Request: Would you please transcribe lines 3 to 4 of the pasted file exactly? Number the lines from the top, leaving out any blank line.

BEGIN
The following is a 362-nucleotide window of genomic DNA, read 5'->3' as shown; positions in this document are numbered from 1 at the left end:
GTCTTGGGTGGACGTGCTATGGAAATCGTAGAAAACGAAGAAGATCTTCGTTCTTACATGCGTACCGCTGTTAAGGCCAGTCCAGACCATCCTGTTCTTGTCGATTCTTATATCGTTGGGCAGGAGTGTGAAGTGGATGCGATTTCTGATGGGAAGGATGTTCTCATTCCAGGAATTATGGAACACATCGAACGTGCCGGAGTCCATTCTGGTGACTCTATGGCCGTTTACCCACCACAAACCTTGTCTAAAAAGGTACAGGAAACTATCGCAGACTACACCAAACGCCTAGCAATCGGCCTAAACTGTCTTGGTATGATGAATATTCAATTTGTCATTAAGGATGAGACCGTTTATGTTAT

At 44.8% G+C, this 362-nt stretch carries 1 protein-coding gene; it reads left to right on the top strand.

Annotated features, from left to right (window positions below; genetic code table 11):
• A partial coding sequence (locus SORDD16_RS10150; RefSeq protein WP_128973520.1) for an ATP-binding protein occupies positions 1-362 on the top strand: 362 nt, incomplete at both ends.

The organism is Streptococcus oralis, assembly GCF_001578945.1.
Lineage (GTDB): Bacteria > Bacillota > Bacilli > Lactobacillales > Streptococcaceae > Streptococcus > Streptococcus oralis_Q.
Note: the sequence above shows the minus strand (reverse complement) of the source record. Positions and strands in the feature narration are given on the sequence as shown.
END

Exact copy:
At 44.8% G+C, this 362-nt stretch carries 1 protein-coding gene; it reads left to right on the top strand.

Annotated features, from left to right (window positions below; genetic code table 11):